24Jul

The transfer of consumer credit regulation from the Office of Fair Trading (OFT) to the Financial Conduct Authority (FCA) is little more than eight months away. Firms who run a tight ship compliance-wise and who comply with the existing OFT requirements should have little to fear from FCA regulation. However, perhaps the most important thing for credit firms to be aware of right now is the application process they will need to follow.

The FCA has written to all firms who hold Consumer Credit Licences (CCLs), informing them of the application process and the application fees payable. Firms must obtain interim permission from the FCA by April 2014, and applications can be made from September 2013 on the FCA website. Existing CCLs will lapse at the end of March 2014. Firms are advised not to leave their application until the last minute as there will inevitably be a large number of applications made just before the deadline. All firms will need to obtain interim permission initially, and must then obtain full permission by April 2016 at the latest.

Firms will need to pay an application fee of £350, while sole traders will be charged £150. This fee is payable by all applicants, including those who have previously paid fees to obtain indefinite CCLs, however the OFT has said it will look into whether it is appropriate to reimburse firms who find themselves in this situation.

The FCA has published a guide to the application process on its website at http://www.fca.org.uk/firms/firm-types/consumer-credit. Prior to the start of the application process in September, the FCA advises licence holders to check that their existing CCL is up to date, and to make the necessary changes prior to their FCA application if it is not. A CCL should record:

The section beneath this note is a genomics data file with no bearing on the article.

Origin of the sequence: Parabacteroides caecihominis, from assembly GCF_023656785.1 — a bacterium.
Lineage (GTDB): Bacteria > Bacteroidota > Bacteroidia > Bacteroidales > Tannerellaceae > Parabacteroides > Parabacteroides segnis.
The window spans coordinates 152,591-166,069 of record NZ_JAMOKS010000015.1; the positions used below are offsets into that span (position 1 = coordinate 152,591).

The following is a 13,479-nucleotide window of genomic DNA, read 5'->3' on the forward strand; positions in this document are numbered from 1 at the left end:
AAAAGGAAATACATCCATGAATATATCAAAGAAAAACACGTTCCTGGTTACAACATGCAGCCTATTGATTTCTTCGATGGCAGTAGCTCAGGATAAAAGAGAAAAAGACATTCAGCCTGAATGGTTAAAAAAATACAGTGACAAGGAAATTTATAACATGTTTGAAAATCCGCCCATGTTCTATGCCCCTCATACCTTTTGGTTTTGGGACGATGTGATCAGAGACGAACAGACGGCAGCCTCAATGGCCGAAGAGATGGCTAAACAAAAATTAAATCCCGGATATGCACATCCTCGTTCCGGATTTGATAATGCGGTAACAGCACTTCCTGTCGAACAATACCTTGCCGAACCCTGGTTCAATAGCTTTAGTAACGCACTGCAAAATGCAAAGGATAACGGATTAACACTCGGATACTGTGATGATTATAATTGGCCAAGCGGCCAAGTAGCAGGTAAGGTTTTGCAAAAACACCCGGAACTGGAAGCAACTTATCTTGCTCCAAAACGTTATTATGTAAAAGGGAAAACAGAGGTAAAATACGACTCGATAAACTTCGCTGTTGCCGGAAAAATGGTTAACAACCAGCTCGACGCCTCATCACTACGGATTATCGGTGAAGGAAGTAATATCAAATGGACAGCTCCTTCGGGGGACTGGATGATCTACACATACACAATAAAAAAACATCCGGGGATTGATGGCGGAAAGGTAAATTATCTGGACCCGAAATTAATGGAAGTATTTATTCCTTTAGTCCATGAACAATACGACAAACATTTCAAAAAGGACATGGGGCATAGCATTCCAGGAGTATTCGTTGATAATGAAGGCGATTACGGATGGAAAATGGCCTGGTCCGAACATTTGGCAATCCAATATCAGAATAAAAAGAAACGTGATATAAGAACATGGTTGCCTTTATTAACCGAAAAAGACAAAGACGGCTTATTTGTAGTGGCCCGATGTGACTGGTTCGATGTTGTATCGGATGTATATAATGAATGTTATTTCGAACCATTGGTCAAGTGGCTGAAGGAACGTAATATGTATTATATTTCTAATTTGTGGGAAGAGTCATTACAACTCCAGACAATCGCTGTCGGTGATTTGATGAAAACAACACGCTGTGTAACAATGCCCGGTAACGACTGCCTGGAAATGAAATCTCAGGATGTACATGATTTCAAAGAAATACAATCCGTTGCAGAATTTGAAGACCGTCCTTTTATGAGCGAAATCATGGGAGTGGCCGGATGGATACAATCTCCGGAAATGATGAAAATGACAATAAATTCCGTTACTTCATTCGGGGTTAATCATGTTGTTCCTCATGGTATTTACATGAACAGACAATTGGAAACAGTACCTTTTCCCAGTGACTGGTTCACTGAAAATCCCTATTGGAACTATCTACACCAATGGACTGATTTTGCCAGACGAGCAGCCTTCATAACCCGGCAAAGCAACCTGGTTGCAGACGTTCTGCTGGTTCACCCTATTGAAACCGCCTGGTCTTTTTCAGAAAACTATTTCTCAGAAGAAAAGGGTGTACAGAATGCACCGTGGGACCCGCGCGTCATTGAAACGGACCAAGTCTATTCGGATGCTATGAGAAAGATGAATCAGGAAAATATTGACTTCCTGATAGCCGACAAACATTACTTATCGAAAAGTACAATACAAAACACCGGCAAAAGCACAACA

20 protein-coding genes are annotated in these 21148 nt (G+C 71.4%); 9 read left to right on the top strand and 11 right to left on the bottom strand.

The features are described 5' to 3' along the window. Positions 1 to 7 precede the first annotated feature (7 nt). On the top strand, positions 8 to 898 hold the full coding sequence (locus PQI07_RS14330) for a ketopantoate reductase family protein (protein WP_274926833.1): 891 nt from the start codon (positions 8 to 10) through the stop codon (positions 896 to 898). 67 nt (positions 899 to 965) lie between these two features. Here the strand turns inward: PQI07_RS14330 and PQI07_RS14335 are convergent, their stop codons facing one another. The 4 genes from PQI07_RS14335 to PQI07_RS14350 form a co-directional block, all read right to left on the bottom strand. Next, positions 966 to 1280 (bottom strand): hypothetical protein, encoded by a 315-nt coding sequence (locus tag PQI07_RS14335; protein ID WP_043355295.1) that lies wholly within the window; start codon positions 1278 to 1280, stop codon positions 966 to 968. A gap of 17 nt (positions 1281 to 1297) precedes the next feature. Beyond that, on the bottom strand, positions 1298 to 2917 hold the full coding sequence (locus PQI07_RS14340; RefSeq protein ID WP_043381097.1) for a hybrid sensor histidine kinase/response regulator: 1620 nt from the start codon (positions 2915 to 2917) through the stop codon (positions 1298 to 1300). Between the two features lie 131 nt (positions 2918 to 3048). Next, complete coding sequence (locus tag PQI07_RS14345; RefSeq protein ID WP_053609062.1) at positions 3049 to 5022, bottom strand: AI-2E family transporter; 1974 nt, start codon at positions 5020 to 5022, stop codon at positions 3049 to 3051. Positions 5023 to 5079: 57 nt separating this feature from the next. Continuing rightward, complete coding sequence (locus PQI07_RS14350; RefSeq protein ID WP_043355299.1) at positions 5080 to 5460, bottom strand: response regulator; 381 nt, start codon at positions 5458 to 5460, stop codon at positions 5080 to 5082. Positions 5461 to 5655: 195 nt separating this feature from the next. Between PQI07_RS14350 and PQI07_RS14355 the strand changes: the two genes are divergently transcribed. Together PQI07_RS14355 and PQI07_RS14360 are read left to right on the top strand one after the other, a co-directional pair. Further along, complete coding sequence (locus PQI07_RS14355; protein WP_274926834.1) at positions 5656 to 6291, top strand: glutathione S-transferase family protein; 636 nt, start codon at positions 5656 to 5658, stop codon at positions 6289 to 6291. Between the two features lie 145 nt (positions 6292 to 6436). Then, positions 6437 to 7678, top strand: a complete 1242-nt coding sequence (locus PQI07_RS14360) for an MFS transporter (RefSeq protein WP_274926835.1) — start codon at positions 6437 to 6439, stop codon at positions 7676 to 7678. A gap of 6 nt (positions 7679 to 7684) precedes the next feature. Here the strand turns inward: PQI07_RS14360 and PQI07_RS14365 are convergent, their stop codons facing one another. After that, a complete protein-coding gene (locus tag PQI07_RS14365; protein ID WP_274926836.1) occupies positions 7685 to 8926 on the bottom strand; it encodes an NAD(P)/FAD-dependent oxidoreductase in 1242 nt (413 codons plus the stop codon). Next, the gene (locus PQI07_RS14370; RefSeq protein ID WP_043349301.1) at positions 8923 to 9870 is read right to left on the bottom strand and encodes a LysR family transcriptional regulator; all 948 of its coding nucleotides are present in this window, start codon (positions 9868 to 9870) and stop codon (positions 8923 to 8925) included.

• Name of firm or sole trader
  • Business address
  • Company details
  • All activities with which the firm wishes to continue after 1 April 2014

Credit firms will need to ensure that their stationery is updated by the switchover date to state that they are regulated by the FCA. This stationery will also need to state if the firm holds interim permission or full permission.

The FCA will conduct two further consultations regarding consumer credit regulation later in 2013. Firstly in September it will consult on its detailed proposals for how it will supervise the sector, and then in October it will consult on the annual fees it will charge.

Indications are that the FCA consumer credit rulebooks will be based around many of the requirements of the Consumer Credit Act and the OFT’s existing guidance. Consumer Credit Act requirements regarding advertising are not expected to be incorporated into the new regime, and firms are likely to be subject to the current FCA rules on financial promotions instead. Payday lenders, pawnbrokers and debt collectors will be regarded as higher risk firms by the FCA and are expected to pay higher fees. Examples of firms that will be classed as lower risk are retailers and motor dealers for whom credit is a secondary activity.